To lose spouse is to lose so much.
Someone may have been married 10, 20, 30, 40, 50 years; they may have children and grandchildren or none; they may have nursed their husbands or wives through long or short illnesses. Some have lost a partner after just a few years, and it wasn’t the length of the relationship but the intensity of the love they shared that is so evident.
Some are well supported by their families and friends, others are not. Some are financially comfortable whilst others are struggling with new difficulties, loss of pension, perhaps a need to sell a home. Some are still working; others are retired and find more time on their hands than they know what to do with. Some are desperately sad and missing their “other half”. Others might feel like this, but also find themselves relieved that their loved one’s suffering is over, recognising that they had lived a full life that had reached its natural end.
So many different situations and reactions, yet each and every one has something in common: they face a future that is very different to what has gone before, because the one who had been by their side is no longer there.
They face loneliness and heartbreak, and all the tumult of emotions that follow any life-changing loss. What is more, the practical side of their new life can present some very real challenges.
There are immediate issues to deal with, explained very helpfully in this useful link from Age UK
Then there is the business of taking care of the estate of their partner. Here’s another useful link from Age UK with guidance on this issue.
Of course, not everyone who loses their partner is of the age for support from organisations like Age UK . Widowed and Young (WAY) is a peer-to-peer support group operating with a network of volunteers who have been bereaved of their partner, of any gender, under the age of 50.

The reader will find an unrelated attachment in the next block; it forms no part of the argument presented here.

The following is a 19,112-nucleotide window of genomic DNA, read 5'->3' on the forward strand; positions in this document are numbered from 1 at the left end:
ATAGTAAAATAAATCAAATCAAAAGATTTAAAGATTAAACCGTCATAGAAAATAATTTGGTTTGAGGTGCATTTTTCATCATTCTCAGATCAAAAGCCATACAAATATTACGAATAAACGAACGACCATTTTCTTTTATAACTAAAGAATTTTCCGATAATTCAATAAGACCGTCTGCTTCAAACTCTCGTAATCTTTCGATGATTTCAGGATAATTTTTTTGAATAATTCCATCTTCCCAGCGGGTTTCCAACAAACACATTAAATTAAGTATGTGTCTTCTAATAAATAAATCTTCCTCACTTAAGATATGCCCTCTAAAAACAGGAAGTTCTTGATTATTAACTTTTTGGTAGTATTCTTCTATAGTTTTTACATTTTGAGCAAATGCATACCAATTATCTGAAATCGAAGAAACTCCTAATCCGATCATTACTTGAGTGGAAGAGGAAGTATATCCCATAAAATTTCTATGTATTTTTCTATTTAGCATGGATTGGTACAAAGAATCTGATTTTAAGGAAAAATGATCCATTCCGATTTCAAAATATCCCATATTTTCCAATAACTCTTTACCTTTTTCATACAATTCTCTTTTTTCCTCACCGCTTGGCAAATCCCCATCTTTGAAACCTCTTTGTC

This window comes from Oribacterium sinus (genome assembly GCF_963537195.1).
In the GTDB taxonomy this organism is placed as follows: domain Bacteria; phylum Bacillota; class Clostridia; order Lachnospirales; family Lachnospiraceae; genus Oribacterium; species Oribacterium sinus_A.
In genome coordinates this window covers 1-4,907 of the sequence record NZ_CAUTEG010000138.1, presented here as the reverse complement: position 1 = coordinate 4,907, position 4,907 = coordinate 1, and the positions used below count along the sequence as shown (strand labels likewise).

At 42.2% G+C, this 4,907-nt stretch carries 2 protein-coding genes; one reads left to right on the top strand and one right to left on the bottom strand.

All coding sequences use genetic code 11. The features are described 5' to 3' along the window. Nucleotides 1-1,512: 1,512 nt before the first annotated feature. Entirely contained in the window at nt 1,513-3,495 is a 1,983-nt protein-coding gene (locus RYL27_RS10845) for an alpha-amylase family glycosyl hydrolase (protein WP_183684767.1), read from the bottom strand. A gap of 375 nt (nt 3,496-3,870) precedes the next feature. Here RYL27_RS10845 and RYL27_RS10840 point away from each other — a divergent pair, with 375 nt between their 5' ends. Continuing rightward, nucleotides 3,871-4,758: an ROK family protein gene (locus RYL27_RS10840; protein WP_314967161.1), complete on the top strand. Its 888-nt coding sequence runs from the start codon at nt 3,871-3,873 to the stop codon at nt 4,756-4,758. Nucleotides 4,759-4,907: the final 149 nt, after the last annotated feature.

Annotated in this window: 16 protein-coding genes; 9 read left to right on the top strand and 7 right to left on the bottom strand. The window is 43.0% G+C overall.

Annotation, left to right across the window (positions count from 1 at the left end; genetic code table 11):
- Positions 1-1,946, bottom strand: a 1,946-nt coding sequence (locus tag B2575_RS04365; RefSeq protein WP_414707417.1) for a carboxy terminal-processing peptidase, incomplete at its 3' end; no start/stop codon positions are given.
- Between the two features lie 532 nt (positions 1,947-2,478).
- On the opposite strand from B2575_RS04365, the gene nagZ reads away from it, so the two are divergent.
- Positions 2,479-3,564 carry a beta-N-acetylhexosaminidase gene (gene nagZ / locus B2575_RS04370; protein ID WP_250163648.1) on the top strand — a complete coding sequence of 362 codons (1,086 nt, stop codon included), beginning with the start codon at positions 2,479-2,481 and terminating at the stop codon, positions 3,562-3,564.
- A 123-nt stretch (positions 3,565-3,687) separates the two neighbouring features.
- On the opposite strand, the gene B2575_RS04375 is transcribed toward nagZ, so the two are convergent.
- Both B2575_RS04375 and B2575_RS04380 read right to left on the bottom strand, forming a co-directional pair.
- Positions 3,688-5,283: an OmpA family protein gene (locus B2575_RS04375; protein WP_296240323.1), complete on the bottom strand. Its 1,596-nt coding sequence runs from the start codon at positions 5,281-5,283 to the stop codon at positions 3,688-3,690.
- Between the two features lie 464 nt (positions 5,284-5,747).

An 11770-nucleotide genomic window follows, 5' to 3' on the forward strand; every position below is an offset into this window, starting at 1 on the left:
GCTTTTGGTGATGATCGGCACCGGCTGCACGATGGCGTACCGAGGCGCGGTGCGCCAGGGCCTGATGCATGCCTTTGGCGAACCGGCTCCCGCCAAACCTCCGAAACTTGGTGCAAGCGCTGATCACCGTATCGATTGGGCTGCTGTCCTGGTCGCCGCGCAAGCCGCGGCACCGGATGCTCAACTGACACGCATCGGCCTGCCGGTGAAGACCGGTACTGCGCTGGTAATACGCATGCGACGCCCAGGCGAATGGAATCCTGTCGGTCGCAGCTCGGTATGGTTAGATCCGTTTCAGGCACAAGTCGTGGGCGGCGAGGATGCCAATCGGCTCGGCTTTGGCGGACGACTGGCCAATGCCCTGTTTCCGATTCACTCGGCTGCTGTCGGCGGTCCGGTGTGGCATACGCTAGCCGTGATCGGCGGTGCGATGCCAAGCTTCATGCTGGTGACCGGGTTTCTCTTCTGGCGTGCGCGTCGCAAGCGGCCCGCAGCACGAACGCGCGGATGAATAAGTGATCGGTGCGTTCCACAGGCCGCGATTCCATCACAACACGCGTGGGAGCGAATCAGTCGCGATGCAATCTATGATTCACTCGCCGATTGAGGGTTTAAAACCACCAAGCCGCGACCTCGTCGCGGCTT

Coping with practical changes following the loss of a partner
Following the death of a partner, there are a lot of decisions to be made, both minor and major. Some find themselves alone to make decisions for the first time, and this can feel quite lonely and even scary. Making a decision with someone else can be reassuring; a shared responsibility might not feel so heavy, as we can rely on our combined experience, ideas and insights. Facing major decisions without anyone to lean on can feel daunting, especially at first. The bereaved often feel quite de-stabilised and unsure of themselves, which adds another layer of difficulty to making choices.
On the other hand, perhaps especially for those that are elderly, there can be no end of advice from other people, and even some pressure. Adult children might step in to try to take over our affairs and might think they know what is best for us.
It is always a good idea to go slowly with decisions, whenever practically possible. We have to remember that it is our life to live now, and we must manage the best we can. Finding our own strength to stand on what we believe is best for ourselves is part of the “living with loss” journey.
The physical practical challenges of being newly alone are endless. If our partner used to do the cooking, or shopping, or gardening; if they were the only one who drove; if they emptied the bins, changed the lights, paid the bills; if they took care of buying our grandchildren’s birthday presents or making Christmas arrangements; if they were the driving force behind booking our holidays or making major purchases; if it was their club friends who came over for supper; all of these “ifs” represent a major change in our daily lives as they are now.
We might not feel like bothering at the start, but in time we will need to face many of these challenges. We have to eat, our home must be cleaned, bills must be paid and banking attended to. If we have children at home, they will need to be cared for. We might feel hurt or upset that we are left alone to manage. We might feel overwhelmed. On the other hand, we might also enjoy it just a little. Maybe we don’t have to have Eastenders playing on the TV any longer!